Twenty-six years in the Army. Four years in the Navy. That represents Bennie Edwards' military career.
The Alabama native, now 72, said he had no qualms about returning to Fort Wayne, where he spent his pre-teen and high school years, to eventually retire.
But future military retirees might opt to spend their golden years someplace other than the Hoosier State if they pay attention to what personal finance website WalletHub said it found in a recent study.
Indiana didn't fare well when WalletHub compared with the 50 states and the District of Columbia using 27 key indicators of “retirement-friendliness toward veterans.” The indicators included job opportunities, housing affordability and quality of VA hospitals, according to a news release the website issued just before Memorial Day.
Based on the number of VA health facilities per veteran, Indiana ranked 28th and for the number of VA benefits-administration facilities, 49th.
For the percentage of veteran-owned businesses, Indiana was 33rd, and was 30th for percentage of homeless veterans.
Based on the number of veterans per capita, Indiana ranked 38th.
Florida, Virginia, New Hampshire, Alabama and South Carolina, in that order, were the best states for military retirees. Oregon and the District of Columbia were last on the list.
Overall, Indiana ranked 42nd. But a couple of indicators were more positive. For housing affordability, Indiana was seventh and for veteran job opportunities, eighth.
Ranking first was considered best and 25th in a category suggests average. WalletHub assigned weighted scores on various criteria in retirement categories, using data from sources ranging from the U.S. Department of Veteran Affairs and Census Bureau to the National Conference of State Legislatures and its own research.
“Retirement is typically viewed as the end of the line – a time for rest, relaxation and the pursuit of interests long ago put on the back burner,” WalletHub said in a news release on the study. “But the story is far different for military retirees who must deal with the trials of reassimilation into civilian life.”
Considering state tax policies and military benefits, retirement can be complicated, WalletHub said.
When Edwards considers Indiana, he rattles off numerous support systems and amenities for veterans such as a National Guard base in Fort Wayne and veterans hospitals including in Marion and Indianapolis. Among others, Edwards also mentioned Fort Harrison near Lawrence and numerous American Legion Posts – roughly five in Fort Wayne, he said, along with a couple of homeless shelters.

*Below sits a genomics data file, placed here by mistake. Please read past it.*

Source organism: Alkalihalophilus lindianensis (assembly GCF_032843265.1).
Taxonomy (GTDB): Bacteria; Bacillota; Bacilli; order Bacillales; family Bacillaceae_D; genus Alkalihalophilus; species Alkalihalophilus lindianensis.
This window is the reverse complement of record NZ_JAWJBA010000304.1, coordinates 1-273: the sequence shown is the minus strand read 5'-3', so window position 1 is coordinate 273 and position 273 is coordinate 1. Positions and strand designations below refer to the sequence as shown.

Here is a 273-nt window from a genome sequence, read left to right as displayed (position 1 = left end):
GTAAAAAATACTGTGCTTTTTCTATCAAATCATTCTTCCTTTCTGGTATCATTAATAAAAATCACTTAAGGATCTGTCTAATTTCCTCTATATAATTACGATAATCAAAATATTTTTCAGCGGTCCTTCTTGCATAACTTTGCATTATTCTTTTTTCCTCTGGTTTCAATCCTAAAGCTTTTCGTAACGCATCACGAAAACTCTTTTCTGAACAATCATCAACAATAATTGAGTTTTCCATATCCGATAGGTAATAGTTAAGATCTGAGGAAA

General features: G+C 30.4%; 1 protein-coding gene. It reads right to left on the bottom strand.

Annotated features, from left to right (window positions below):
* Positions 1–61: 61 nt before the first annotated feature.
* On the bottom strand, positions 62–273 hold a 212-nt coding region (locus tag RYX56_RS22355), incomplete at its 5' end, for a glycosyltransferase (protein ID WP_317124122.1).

“There's opportunities for veterans locally,” said Edwards, leader of the local Martin Luther King Jr. Club.
“I've been lucky and been blessed. … I haven't had any problems in terms of receiving services.”
The primary mission of the Allen County Council of Veterans Organizations is to help Allen County veterans in need. Council Commander Jim Olds said that is sometimes done through finding money or taking on projects that will help keep veterans in their homes.
Unemployment, underemployment and homelessness among veterans are concerns, and some have voiced concerns about the VA, but “actually we've got a nice VA here,” Olds said.
“Overall, Fort Wayne is a good place for everyone,” he said. “Indiana is a bad place for military retirements as far as state benefits and jobs.”
Tibor Bierbaum was born in Hungary and emigrated to the U.S., retiring in 1980 from the Army after 21 years of service. His last military assignment was in Massachusetts. Bierbaum initially planned to go back to Colorado, where he had land and a house design already in mind. A teaching opportunity at Concordia Lutheran High School lured him to Indiana.
“I wanted to teach where students wanted to learn. I didn't want to waste my time and my effort,” Bierbaum said, noting he traded the mountains for cornfields and soybeans and says “Indiana had the perfect four seasons.”
He doesn't regret it. Bierbaum, 78, is content with a health insurance plan he qualified for with his military service. He also noted the VA facilities in Indiana.
Retirees have to be flexible, Bierbaum said. For him and his wife, who died in 2003, employment opportunities and schools were priorities. “All the other things were available,” he said.
Recently, Bierbaum said he told someone that his roots in Indiana are so deep “that not even a tornado can pull them out.”